A 59-year-old man presents with itching in the groin (Figure 139-1). On examination, he was found to have scaly erythematous plaques in the inguinal area. A skin scraping was treated with Swartz-Lamkins stain and the dermatophyte was highly visible under the microscope (Figure 139-2). He was treated with a topical antifungal medicine until his tinea cruris resolved.
Tinea cruris in a 59-year-old Hispanic man present for 1 year. (Courtesy of Richard P. Usatine, MD.)
Microscopic view of the scraping of the groin in a man with tinea cruris. The hyphae are easy to see under 40 power with Swartz-Lamkins stain. (Courtesy of Richard P. Usatine, MD.)
Tinea cruris is an intensely pruritic superficial fungal infection of the groin and adjacent skin.
Crotch rot and jock itch.
The cardinal features are scale and signs of inflammation. In light-skinned persons inflammation often appears pink or red and in dark-skinned persons the inflammation often leads to hyperpigmentation (Figures 139-3 and 139-4). Occasionally, tinea cruris may show central sparing with an annular pattern as in Figure 139-5, but most often is homogeneously distributed as in Figures 139-3 and 139-4.
Tinea cruris in an older black man with hyperpigmentation secondary to the inflammatory response. A silvery scale is also seen and psoriasis should be considered in the differential diagnosis. In such a case, performing a potassium hydroxide preparation is crucial to making an accurate diagnosis as it is not possible to know the diagnosis by appearance only. (Courtesy of Richard P. Usatine, MD.)
Tinea cruris that has expanded beyond the inguinal area in this 35-year-old black man. Postinflammatory hyperpigmentation is visible throughout the infected area. (Courtesy of Richard P. Usatine, MD.)
An 18-year-old woman with tinea cruris showing erythema and scale in an annular pattern. Central clearing is less common in tinea cruris than tinea corporis but can occur. (Courtesy of Richard P. Usatine, MD.)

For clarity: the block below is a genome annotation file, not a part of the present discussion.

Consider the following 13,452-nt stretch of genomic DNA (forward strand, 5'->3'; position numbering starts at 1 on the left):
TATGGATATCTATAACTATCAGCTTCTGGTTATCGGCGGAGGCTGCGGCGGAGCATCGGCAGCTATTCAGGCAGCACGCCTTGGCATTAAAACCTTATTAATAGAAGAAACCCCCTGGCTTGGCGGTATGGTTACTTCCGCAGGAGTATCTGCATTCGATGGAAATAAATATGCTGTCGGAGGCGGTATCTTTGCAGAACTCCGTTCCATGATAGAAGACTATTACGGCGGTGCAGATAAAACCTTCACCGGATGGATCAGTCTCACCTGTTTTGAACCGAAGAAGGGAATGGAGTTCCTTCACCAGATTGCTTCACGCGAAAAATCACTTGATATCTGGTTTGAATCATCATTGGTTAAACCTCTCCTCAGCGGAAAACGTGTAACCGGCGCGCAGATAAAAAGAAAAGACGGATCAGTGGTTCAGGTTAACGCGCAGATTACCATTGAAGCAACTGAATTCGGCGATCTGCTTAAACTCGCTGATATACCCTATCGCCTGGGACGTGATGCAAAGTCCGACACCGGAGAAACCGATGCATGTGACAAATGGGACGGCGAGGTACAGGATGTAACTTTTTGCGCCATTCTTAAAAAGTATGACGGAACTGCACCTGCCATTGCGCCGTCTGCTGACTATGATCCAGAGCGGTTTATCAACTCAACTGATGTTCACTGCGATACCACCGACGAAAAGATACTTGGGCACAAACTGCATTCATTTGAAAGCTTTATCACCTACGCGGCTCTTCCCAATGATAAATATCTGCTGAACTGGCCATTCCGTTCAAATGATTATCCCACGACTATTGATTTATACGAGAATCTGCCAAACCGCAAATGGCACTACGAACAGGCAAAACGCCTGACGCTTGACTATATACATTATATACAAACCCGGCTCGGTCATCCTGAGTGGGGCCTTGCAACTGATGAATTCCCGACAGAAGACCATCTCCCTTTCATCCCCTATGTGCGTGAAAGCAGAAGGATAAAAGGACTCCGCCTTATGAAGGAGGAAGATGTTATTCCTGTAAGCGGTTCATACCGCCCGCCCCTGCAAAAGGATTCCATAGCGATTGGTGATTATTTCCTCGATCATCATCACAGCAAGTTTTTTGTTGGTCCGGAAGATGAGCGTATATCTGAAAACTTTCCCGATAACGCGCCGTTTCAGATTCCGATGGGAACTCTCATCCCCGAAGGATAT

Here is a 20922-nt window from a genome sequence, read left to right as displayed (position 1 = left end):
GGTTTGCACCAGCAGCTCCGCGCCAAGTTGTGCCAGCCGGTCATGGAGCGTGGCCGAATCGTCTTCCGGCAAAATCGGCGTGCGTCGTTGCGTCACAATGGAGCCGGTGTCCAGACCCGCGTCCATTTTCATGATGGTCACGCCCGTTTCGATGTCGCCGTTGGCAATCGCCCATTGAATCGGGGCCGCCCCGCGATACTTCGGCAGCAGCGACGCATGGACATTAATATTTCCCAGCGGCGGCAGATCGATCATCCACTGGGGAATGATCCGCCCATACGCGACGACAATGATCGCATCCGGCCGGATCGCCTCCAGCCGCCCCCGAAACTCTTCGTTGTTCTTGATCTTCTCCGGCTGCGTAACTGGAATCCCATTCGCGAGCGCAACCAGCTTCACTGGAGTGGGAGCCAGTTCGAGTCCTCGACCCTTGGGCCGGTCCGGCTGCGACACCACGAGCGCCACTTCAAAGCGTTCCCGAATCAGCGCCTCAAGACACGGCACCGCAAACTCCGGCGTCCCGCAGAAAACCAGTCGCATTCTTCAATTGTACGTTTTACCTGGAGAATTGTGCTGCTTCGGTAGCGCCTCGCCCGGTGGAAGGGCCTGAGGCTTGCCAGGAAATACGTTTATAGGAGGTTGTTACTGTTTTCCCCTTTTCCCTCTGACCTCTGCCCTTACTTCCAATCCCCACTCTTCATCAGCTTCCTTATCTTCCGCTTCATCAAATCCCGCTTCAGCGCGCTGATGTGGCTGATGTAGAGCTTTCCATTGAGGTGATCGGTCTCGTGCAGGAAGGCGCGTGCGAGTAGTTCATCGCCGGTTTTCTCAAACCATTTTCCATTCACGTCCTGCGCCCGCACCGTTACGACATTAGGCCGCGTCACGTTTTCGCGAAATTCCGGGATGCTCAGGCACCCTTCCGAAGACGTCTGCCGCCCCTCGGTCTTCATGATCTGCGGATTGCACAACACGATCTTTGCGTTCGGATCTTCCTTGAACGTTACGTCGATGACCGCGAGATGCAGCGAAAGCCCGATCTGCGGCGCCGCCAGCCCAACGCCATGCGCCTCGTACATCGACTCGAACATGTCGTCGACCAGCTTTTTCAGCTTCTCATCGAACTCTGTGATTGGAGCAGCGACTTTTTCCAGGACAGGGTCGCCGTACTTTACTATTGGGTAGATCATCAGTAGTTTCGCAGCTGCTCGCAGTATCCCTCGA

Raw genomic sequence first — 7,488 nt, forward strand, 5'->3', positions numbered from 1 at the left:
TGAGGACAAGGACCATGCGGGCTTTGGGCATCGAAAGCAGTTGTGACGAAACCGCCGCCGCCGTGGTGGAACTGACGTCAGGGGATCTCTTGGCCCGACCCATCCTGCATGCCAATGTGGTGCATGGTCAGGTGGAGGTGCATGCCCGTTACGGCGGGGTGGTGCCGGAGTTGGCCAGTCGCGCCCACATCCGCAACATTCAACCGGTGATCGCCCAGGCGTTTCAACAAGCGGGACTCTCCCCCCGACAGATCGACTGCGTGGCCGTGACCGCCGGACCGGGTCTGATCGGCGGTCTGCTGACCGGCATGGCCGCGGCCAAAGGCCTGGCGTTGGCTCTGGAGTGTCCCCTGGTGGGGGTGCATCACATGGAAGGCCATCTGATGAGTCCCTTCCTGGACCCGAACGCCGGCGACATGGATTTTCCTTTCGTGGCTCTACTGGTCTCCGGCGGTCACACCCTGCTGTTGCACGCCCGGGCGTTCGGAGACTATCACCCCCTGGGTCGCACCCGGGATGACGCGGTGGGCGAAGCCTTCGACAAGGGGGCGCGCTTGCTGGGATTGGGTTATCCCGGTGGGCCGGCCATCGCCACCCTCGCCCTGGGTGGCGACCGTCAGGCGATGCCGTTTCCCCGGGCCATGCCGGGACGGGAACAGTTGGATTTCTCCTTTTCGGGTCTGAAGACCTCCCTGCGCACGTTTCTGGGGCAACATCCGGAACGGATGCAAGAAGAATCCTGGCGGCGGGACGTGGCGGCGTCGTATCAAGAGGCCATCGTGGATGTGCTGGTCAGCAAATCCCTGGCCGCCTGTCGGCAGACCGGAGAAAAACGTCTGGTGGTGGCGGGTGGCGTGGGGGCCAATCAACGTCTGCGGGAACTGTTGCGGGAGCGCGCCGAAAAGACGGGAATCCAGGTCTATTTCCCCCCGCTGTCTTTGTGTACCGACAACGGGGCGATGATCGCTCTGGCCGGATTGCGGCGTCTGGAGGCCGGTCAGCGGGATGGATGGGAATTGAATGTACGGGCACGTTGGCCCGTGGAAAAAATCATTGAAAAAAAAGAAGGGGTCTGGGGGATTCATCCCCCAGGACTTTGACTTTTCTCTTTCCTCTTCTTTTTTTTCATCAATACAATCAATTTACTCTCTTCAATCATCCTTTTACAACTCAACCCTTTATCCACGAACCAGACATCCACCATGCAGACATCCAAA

By definition tinea cruris is in the inguinal area. However, the fungus can grow outside of this area to involve the abdomen and thighs (Figures 139-4 and 139-6). Tinea can be present in multiple locations, as in the patient in Figure 139-7 who had tinea in the groin, on her feet and face, and under her breasts.
A 54-year-old man with tinea cruris and corporis for decades despite multiple treatments with oral antifungal medications. His cultures show T. rubrum sensitive to all the typical oral antifungal medications, but his tinea never completely clears. He does not have a known immunodeficiency but his immune system appears not to recognize the T. rubrum as foreign. (Courtesy of Richard P. Usatine, MD.)
A 55-year-old woman with tinea cruris showing erythema and scale. Although less common in women, women do get tinea cruris. This patient had tinea on her feet, face, and under her breasts. She was treated with oral terbinafine for 3 weeks. (Courtesy of Richard P. Usatine, MD.)
Diagnosis is often made based on clinical presentation, but a skin scraping treated with KOH and a fungal stain analyzed under the microscope can be helpful (Figure 139-2). False negatives may occur if scraping is inadequate, patient is using topical antifungals, or the viewer is inexperienced.
Skin scraping and culture is definitive but expensive, and may take up to 2 weeks for the culture to grow.
UV lamp can be used to look for the coral red fluorescence of erythrasma (see Chapter 119, Erythrasma). Most tinea cruris is caused by T. rubrum so will not fluoresce.